Professor Loma Linda University Children's Hospital Loma Linda University Children's Hospital Loma Linda, California, United States
Background: High-frequency Jet Ventilation has been used for pediatric applications for some time. Initially utilized for small preterm infants with pulmonary interstitial emphysema in rescue based applications, HFJV has found increased applications in larger patients with an air-leak syndrome or other disease processes where CO2 clearance cannot be achieved with conventional ventilation alone. Still, in specific applications, more efficient HFJV with enhanced ventilatory profiles might produce better outcomes. Bubble Continuous Positive Airway Pressure (bCPAP) has been used in non-invasive applications. Its superiority to conventional CPAP systems is related to an oscillatory component manifest through the ventilation cycle.
Objective: We asked if a combined ventilation mode using bCPAP as a PEEP source for HFJV could provide ventilation that may offer advantages over HFJV paired with a ventilator derived conventional PEEP source.
Design/Methods: For this study, we used an HFJV (Bunnell, Inc) set to 240 breaths per minute (4 Hz), Jet PIP of 20 cm H2O, and IT of 0.02 seconds. A Babi.Plus™ (Babi-Plus.com) was set to provide +4 cm H2O in tandem with HFJV. Data were sampled at 1000 Hz using flow and pressure manometry (Validyne Engineering, Northridge) and Easy Sense 2100 acquisition software (Validyne Engineering, Northridge). Conformed acquired ventilation flow signatures were analyzed using DADiSP (DSP Development Corporation, Newton, MA). Using a Butterfield Wave filter, flow data were abstracted for prominent spectral changes with and without the presence of the bCPAP signature using fast Fourier transform analysis to transform the data into the frequency domain.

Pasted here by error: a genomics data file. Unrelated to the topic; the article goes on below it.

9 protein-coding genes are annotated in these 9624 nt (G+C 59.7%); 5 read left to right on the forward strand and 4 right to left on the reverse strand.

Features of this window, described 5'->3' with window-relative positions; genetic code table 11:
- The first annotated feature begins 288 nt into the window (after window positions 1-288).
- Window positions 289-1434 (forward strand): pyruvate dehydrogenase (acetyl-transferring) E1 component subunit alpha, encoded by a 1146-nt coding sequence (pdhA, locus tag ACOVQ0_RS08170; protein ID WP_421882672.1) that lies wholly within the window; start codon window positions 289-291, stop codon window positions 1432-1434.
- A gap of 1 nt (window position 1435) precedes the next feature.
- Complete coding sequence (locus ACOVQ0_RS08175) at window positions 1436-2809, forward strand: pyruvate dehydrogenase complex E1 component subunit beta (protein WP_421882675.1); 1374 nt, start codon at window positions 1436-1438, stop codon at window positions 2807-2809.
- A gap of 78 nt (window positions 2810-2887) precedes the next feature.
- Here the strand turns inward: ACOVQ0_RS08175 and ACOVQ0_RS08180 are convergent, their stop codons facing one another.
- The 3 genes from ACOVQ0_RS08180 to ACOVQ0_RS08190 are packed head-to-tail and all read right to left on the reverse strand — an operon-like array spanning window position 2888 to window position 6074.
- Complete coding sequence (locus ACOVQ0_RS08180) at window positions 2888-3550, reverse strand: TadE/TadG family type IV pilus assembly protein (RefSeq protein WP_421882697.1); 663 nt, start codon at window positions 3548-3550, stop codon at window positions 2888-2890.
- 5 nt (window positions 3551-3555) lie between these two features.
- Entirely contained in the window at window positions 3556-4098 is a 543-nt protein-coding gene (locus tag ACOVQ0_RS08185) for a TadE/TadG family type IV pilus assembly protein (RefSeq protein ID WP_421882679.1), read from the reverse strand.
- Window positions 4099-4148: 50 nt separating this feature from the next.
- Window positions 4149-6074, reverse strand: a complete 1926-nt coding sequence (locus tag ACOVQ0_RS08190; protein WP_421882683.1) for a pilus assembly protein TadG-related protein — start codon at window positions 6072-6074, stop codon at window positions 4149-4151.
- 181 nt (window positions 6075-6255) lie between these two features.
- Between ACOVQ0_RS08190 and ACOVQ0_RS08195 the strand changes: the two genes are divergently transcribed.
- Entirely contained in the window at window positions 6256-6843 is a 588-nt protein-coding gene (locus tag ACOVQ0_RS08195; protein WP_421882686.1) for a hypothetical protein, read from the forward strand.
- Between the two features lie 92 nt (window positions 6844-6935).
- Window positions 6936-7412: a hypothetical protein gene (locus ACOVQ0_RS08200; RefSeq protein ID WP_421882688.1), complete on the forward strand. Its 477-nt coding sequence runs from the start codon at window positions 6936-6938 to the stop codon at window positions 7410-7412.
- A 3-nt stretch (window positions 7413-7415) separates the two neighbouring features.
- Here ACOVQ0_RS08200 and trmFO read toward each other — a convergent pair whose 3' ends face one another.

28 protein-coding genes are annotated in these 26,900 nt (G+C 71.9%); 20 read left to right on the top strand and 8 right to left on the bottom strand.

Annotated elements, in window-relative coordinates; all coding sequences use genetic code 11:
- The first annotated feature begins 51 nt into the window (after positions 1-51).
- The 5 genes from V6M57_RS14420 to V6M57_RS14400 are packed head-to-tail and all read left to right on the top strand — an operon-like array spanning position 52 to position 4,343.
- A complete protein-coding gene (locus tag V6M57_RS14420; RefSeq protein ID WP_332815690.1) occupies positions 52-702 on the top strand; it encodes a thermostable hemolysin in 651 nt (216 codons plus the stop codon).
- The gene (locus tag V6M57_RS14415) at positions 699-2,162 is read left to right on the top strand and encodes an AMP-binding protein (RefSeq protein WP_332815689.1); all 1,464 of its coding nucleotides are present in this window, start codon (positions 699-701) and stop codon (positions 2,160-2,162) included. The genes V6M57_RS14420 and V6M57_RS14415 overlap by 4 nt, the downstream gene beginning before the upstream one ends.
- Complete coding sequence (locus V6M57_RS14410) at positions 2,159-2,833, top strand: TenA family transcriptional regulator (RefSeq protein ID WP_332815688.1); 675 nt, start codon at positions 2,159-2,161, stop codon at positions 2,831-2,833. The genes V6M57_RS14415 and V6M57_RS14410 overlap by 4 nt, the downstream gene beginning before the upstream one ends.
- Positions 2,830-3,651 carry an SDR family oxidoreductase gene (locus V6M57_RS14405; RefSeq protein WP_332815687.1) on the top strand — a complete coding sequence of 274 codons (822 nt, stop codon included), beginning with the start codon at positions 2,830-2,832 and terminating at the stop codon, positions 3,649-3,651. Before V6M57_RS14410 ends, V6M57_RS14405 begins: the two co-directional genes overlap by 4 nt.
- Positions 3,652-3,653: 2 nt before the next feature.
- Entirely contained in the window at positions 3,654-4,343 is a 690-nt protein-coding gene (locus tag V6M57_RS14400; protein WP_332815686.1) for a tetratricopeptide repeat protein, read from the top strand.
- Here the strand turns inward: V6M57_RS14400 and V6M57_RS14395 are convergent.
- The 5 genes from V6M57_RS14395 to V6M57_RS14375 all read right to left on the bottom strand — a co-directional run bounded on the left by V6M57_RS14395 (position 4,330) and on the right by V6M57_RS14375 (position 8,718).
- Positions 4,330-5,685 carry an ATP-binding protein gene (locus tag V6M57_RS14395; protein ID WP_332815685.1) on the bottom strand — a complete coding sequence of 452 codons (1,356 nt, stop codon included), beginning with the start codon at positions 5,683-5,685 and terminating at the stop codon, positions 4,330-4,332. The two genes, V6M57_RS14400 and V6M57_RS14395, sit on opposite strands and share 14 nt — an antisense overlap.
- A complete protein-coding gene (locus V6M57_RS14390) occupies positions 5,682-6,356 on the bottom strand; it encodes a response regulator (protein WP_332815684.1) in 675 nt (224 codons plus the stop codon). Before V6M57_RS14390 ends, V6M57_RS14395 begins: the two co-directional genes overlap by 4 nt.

Results: Application of the bCPAP appears to result in a more uniform propagation of primary and daughter frequencies, as noted in the graphic. Consistent amplitude magnitudes were present through the second daughter generation. Conclusion(s): Tandem use of the HFJV and bCPAP produce a defined effect on HFJV. While the clinical applicability of these changes in the propagation of useful jet ventilation beyond the primary intended frequency may require further trials, it appears that the augmentation of certain aspects of the ventilatory cycle is worthy of further consideration.
Flow spectrum with (left) and without (right) bCPAP effect.
Authors/Institutions: Mitchell Goldstein, Loma Linda University Children's Hospital, Loma Linda, California, United States; Munaf Kadri, Loma Linda Univ Children's Hospital, Loma Linda, California, United States; Carter K. Tong, Loma Linda University, Department of Cardiopulmonary Sciences, Loma Linda, California, United States; Thurman A. Merritt, Loma Linda University Children's Hospital, Lebanon, Oregon, United States; Elba Fayard, Loma Linda University Children Hospital, Grand Terrace, California, United States; Ricardo Peverini, Loma Linda University Children's Hospital, Loma Linda, California, United States